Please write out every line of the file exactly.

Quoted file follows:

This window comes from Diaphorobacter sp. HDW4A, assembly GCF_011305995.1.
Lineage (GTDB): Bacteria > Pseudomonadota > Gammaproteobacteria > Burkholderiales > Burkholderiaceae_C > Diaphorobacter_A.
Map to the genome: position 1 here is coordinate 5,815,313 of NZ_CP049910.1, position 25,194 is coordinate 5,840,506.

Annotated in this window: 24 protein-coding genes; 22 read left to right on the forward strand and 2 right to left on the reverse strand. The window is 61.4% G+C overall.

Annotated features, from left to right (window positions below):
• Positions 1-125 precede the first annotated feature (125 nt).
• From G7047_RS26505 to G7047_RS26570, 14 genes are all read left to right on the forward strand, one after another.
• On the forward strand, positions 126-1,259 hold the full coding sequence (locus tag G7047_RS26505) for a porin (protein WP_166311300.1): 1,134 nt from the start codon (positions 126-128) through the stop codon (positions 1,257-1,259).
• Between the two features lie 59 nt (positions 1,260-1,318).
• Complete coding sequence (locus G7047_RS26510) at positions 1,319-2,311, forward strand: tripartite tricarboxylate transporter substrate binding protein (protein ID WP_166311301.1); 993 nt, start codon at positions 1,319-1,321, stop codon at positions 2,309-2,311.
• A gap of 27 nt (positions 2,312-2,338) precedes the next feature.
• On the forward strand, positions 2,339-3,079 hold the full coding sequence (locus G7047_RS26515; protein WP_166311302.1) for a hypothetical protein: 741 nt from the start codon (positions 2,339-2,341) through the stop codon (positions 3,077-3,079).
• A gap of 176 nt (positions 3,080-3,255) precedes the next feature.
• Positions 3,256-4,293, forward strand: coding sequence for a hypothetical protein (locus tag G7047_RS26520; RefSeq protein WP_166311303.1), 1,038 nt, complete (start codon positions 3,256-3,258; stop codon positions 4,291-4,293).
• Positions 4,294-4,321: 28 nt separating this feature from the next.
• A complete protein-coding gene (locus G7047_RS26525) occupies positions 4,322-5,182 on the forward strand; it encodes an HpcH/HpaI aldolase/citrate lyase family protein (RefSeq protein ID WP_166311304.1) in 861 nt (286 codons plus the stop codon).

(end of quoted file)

This window comes from Diaphorobacter sp. HDW4A, assembly GCF_011305995.1.
Lineage (GTDB): Bacteria > Pseudomonadota > Gammaproteobacteria > Burkholderiales > Burkholderiaceae_C > Diaphorobacter_A.
Map to the genome: position 1 here is coordinate 5,815,313 of NZ_CP049910.1, position 25,194 is coordinate 5,840,506.

Annotated in this window: 24 protein-coding genes; 22 read left to right on the forward strand and 2 right to left on the reverse strand. The window is 61.4% G+C overall.

Annotated features, from left to right (window positions below):
• Positions 1-125 precede the first annotated feature (125 nt).
• From G7047_RS26505 to G7047_RS26570, 14 genes are all read left to right on the forward strand, one after another.
• On the forward strand, positions 126-1,259 hold the full coding sequence (locus tag G7047_RS26505) for a porin (protein WP_166311300.1): 1,134 nt from the start codon (positions 126-128) through the stop codon (positions 1,257-1,259).
• Between the two features lie 59 nt (positions 1,260-1,318).
• Complete coding sequence (locus G7047_RS26510) at positions 1,319-2,311, forward strand: tripartite tricarboxylate transporter substrate binding protein (protein ID WP_166311301.1); 993 nt, start codon at positions 1,319-1,321, stop codon at positions 2,309-2,311.
• A gap of 27 nt (positions 2,312-2,338) precedes the next feature.
• On the forward strand, positions 2,339-3,079 hold the full coding sequence (locus G7047_RS26515; protein WP_166311302.1) for a hypothetical protein: 741 nt from the start codon (positions 2,339-2,341) through the stop codon (positions 3,077-3,079).
• A gap of 176 nt (positions 3,080-3,255) precedes the next feature.
• Positions 3,256-4,293, forward strand: coding sequence for a hypothetical protein (locus tag G7047_RS26520; RefSeq protein WP_166311303.1), 1,038 nt, complete (start codon positions 3,256-3,258; stop codon positions 4,291-4,293).
• Positions 4,294-4,321: 28 nt separating this feature from the next.
• A complete protein-coding gene (locus G7047_RS26525) occupies positions 4,322-5,182 on the forward strand; it encodes an HpcH/HpaI aldolase/citrate lyase family protein (RefSeq protein ID WP_166311304.1) in 861 nt (286 codons plus the stop codon).